dame's rocket

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Related to Dame's violet: dame's rocket, Hesperis matronalis
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dame's rocket

dame's rocket

Also called Sweet Rocket or Dame's Violet. This plant is often mistaken for Phlox (which has five petals), Dame's Rocket has just four. Flowers are purple, pink or white. Leaves have short hairs on both sides, making them feel rough. The plant is part of the mustard family, which also includes radishes, broccoli, cabbage, cauliflower, and, mustard. The plant, leaves and flowers are edible, but fairly bitter. The seed can also be sprouted and added to salads. One way to identify a plant from the mustard family (all of which are edible) is the flowers have 4 petals with 6 stamens–4 tall and 2 short. NOTE: It is not the same variety as the herb commonly called Rocket, (Arugula) a salad green.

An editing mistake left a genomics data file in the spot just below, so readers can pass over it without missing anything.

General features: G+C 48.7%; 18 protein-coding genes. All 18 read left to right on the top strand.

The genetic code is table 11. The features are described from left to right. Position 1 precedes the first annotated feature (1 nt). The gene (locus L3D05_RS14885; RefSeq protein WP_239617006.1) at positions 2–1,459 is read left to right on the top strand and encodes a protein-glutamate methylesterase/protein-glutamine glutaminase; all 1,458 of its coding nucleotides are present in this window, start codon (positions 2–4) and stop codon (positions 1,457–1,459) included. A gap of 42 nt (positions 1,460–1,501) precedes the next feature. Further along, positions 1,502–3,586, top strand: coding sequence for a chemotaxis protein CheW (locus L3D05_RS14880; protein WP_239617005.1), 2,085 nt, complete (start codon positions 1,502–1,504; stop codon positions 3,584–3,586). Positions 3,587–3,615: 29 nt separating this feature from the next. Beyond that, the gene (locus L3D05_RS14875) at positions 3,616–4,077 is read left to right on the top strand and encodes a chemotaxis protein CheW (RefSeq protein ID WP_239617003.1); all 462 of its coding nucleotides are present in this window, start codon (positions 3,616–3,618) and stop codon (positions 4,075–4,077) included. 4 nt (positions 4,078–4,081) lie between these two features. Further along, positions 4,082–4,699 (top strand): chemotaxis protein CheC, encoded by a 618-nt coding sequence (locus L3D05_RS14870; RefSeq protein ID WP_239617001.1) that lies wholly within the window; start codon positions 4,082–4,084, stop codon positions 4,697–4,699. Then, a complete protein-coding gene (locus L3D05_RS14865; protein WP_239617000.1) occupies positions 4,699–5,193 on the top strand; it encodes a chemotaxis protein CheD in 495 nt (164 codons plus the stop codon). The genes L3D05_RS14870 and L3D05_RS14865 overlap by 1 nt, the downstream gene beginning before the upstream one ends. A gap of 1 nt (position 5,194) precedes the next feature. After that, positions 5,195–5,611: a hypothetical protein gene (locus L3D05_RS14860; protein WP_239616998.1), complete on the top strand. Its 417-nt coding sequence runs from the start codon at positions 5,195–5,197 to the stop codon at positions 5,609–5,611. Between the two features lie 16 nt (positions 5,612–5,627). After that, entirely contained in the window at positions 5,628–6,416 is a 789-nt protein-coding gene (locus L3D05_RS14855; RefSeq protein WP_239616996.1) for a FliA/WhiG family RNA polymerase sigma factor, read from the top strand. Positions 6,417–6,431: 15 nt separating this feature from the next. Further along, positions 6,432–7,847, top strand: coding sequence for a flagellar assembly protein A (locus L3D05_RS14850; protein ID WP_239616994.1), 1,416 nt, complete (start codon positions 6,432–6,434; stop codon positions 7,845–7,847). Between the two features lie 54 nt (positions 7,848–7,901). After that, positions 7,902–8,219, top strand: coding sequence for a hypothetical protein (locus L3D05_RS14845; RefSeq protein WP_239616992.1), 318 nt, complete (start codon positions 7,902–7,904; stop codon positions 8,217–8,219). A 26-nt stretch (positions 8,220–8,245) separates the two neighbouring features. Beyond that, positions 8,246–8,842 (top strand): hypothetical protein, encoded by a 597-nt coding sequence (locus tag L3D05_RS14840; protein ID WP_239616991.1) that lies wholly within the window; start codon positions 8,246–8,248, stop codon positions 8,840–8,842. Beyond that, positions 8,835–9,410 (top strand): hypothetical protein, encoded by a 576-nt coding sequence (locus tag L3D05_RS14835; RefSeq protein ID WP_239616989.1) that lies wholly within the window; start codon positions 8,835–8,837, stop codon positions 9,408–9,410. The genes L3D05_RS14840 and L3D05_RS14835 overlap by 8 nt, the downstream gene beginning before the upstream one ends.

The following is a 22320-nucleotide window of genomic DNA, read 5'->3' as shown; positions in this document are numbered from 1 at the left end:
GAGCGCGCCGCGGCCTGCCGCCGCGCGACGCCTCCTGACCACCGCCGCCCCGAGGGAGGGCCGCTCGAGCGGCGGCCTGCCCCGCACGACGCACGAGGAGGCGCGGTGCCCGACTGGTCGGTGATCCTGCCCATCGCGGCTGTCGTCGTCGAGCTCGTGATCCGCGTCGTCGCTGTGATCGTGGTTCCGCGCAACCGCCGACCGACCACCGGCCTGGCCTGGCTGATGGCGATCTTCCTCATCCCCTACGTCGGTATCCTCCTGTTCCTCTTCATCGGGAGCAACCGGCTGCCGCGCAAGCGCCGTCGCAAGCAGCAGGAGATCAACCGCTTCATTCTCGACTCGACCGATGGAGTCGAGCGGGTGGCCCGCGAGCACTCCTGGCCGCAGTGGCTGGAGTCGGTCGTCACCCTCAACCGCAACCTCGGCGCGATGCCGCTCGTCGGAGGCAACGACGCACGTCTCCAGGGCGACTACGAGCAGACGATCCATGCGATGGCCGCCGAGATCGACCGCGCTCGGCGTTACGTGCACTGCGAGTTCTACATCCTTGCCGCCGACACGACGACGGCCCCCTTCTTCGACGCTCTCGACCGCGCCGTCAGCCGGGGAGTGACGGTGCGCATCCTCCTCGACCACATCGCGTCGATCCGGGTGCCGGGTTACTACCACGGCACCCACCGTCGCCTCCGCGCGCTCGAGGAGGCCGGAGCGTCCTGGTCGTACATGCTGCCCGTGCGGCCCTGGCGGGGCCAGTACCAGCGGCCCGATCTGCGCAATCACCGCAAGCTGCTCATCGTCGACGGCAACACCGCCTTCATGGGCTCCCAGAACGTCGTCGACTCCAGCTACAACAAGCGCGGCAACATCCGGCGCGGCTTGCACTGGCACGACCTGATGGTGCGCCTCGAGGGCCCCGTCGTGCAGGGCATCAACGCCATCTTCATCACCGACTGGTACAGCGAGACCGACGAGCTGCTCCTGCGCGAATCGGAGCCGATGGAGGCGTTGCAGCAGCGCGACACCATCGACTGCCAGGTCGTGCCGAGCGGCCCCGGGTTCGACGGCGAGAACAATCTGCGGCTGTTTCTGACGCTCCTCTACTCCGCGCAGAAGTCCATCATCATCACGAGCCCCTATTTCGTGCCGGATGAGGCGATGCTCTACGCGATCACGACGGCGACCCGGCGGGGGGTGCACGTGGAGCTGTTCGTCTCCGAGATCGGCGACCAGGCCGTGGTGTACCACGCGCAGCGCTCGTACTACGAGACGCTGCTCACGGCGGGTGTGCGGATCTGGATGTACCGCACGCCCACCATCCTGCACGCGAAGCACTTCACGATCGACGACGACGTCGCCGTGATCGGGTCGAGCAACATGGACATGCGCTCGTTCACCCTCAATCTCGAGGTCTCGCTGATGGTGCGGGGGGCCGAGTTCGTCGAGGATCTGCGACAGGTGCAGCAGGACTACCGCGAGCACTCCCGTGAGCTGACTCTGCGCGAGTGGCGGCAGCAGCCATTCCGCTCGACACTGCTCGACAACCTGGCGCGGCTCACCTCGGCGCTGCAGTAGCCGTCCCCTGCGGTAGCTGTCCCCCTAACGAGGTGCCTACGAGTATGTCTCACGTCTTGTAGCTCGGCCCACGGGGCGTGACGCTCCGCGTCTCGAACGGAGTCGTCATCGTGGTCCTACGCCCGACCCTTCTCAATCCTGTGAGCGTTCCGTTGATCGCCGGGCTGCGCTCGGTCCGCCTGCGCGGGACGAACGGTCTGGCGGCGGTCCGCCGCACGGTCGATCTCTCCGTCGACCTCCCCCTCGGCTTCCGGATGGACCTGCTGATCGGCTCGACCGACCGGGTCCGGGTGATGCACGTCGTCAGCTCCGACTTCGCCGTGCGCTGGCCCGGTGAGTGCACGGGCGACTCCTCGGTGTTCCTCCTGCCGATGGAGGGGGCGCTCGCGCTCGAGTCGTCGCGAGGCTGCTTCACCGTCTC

References in periodicals archive ?
Varieties of authentic early 19th-century plants are being grown, with names such as Marvel of Peru, Dame's Violet and Bear's Britches.
Other ornamental plants found tucked away in the background of this vast family include such springtime delights as arabis, aubretia, the Cuckoo-flower, Cardamine pratensis, honesty, Lunaria annua and a little later, the candytuft, Iberis and the beautifully scented Hesperis matronalis, Dame's violet or sweet rocket.
Try Sweet Dame's Violet rocket (Hesperis matronalis - which is available from www.
The garden was a riot of flowers, some wild like the huge evening primroses with sherbet yellow blooms and dame's violets around the doorway, but there was a rose "Without wishing to be detrimental to the many fine players who have represented this club in the past, third-tier of the pyramid it shows just how far this club tree that wasn't wild.